Colombia has extradited a Venezuelan former army captain with ties to the administration of President Nicolás Maduro to face drug trafficking charges in the United States, in a move that likely has Venezuela’s government worried over what stories he might tell US authorities.
On June 24, Yazenky Lamas was flown to the United States where he will be tried for his alleged role in coordinating over 100 drug flights from Venezuela to Central America and the Caribbean, reported Semana.
Prosecutors allege that Lamas played a central role in organizing drug flights by obtaining air traffic codes that allowed the planes to pass themselves off as commercial flights, among them a flight that travelled from the Venezuela-Colombia border region to Honduras with 1.6 tons of cocaine in 2015, according to Semana.
Lamas, who used to be the personal pilot of Venezuelan first lady Cilia Flores, according to El Nuevo Herald, was arrested in Colombia in June last year. He claimed to be sourcing pedigree dogs, but Colombian investigators told Semana they believe he was in the country to make contact with the powerful paramilitary mafia known as the Urabeños.
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Lamas is a figure with political connections that run to the very top of the Venezuelan government, and if he decides to turn informant he could potentially provide devastating information on the Cartel of the Suns — the term used to describe drug trafficking networks inside Venezuela’s military.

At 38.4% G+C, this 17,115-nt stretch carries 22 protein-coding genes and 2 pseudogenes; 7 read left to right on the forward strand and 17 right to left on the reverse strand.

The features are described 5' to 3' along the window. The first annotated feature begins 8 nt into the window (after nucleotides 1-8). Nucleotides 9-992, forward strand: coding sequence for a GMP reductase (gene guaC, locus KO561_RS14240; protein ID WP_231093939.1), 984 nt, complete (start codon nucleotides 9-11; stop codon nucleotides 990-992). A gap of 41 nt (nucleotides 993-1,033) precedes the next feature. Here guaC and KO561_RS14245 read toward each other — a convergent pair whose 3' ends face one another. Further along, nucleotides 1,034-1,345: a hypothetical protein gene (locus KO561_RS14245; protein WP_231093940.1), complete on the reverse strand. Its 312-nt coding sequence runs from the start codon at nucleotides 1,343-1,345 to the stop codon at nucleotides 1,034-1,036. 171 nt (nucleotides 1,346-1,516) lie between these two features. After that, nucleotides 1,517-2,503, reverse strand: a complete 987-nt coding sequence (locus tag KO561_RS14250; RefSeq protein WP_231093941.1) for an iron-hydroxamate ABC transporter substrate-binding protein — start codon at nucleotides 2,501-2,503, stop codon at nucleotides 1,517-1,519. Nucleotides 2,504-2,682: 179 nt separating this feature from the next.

There have already been strong indications of concern on the part of the Maduro administration; the Nuevo Herald reported that late last year government envoys pleaded with their Colombian counterparts not to extradite the former military man to the United States.
Such tactics have succeeded previously, most notably in the case of Walid Makled, a now-convicted drug trafficker with high-level state connections, whom the Colombian government extradited to Venezuela instead of the United States in 2011.
SEE ALSO: The Cartel of the Suns Profile
However, the political context is very different now. In 2011, Colombia was keen to improve relations with Venezuela — which at that time was politically polarized and economically struggling, but far from the collapsing state seen today. Colombia also reportedly had favors to ask in return, namely, the extradition of Colombian guerrillas and the payment of hundreds of millions of dollars of trade debt.
In contrast, the Venezuelan government today is increasingly internationally isolated over its brutal attempts to put down a wave of political protest, and its inability to resolve an economic crisis and rampant corruption. In this context, pressure over the Venezuelan government’s alleged collusion in drug trafficking has been steadily building, with US authorities prosecuting cases such as the “narco nephews” case involving the first lady’s nephews, and levying a series of sanctions against state actors, including placing Vice President Tareck El Aissami on its “Kingpin List.”
Colombia therefore would have little to gain and much to lose by cooperating with a government that is not only approaching pariah status internationally, but — depending on what Lamas tells US authorities — could also be on the verge of being exposed as a criminal state.
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